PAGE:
You can save up to £4,000 a year, either as a lump sum or in regular instalments. The government will put in up to £1,000 a year - a savings boost of 25%. In total, you can earn a up to £32,000 in bonuses, depending on how long you keep it open.
You can transfer a help-to-buy ISA into a lifetime ISA, but only during the lifetime ISA’s first year.
What if you can’t afford to save for a deposit?
If you’re having trouble saving up enough money for a deposit (and reducing your overall budget is not an option), you still have alternatives.
Help-to-buy equity loan:
With this scheme, you’ll only need to save up 5% for a deposit. The government will lend you a further 20% (or 40% if you’re in London), interest-free for five years.
The equity loan will attract interest at 1.75% in the sixth year and rises at a rate of 1% over the retail price index thereafter.
To qualify for a help-to-buy equity loan, you’ll need to meet the following criteria:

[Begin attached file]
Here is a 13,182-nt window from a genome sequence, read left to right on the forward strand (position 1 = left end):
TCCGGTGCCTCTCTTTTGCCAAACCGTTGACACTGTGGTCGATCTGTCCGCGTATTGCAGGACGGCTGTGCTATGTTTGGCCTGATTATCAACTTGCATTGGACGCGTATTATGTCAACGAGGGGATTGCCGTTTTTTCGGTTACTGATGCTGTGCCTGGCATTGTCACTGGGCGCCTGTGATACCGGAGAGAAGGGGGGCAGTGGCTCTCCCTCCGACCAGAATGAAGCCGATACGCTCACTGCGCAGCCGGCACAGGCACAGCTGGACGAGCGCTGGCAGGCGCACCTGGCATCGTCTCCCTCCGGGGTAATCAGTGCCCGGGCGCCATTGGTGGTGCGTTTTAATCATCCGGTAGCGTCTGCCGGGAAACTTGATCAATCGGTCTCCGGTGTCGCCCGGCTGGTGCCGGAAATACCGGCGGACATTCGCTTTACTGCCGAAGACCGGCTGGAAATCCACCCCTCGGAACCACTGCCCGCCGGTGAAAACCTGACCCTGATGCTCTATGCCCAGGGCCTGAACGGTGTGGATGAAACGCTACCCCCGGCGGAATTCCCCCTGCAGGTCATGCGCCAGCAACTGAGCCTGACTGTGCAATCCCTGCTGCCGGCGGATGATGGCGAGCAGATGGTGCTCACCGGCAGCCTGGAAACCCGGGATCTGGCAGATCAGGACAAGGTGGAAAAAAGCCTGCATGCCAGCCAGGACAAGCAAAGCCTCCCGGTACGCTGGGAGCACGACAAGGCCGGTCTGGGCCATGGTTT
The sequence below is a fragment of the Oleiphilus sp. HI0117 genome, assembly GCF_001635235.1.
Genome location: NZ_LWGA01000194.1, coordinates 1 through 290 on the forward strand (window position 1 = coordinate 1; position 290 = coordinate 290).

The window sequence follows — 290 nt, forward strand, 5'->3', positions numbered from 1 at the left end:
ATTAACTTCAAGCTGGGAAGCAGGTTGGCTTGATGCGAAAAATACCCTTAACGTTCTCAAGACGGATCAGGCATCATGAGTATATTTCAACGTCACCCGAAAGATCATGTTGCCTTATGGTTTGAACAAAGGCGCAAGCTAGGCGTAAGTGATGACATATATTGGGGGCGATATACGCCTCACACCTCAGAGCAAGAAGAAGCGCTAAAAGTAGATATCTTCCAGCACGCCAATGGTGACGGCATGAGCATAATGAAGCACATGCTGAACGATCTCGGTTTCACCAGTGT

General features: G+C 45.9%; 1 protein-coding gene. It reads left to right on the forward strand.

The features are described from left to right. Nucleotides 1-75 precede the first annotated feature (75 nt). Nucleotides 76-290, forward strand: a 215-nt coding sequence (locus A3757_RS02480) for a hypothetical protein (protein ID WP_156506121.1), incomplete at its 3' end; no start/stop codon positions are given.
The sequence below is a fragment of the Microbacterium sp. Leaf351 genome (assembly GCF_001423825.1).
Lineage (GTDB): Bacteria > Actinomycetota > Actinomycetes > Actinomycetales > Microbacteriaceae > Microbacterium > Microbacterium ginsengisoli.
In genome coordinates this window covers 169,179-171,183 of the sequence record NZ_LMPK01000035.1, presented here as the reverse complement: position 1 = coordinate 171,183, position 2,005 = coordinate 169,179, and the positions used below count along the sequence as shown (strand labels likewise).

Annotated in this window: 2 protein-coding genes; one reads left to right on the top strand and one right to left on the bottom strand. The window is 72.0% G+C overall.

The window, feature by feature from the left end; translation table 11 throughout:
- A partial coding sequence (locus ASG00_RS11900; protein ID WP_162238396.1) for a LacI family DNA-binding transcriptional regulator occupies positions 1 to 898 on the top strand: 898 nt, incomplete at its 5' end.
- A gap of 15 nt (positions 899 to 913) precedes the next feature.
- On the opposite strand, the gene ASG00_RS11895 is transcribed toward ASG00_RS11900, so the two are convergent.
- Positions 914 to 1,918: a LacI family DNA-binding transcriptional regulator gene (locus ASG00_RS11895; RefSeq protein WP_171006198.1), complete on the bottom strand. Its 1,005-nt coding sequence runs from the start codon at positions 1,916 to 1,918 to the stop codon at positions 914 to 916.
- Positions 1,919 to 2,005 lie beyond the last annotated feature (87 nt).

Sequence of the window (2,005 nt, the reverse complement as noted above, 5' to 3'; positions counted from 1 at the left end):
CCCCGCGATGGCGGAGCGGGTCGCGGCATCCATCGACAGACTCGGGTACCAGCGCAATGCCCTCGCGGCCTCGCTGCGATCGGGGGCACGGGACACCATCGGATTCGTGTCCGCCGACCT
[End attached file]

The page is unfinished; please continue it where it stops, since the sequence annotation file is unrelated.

you’re not currently a homeowner
you want to buy a newly built property
the property costs up to £600,000
This scheme allows you to buy a portion of your rented home and pay rent on the rest. You can buy between 25% to 75% of a property at any one time, which means you can spread the cost over a number of years until you own the full 100%.
To qualify for this scheme, you’ll need to meet the following criteria:
you don’t currently own a home
you earn less than £80,000 a year (£90,000 if you live in London)
you rent from the Council or from a household association
Family deposit mortgage:
Family deposit mortgages allow a member of your family to borrow against the equity in their home and give this to you to use as a deposit.
To qualify, your helper must usually have a mortgage with that same lender. Your helpers don’t have to be your parents. Grandparents, siblings or even your children can help you out with a family deposit or family springboard mortgage.
In a guarantor mortgage, a close family member agrees to cover the debt if you miss your repayments.
Typically, the guarantor is responsible for the whole mortgage. However, some mortgage lenders are now offering mortgages where you can borrow 100% of the purchase price and use a guarantor only for a portion of it. Your guarantor gets their money back - sometimes plus interest - if you don’t miss any repayments for a set number of years.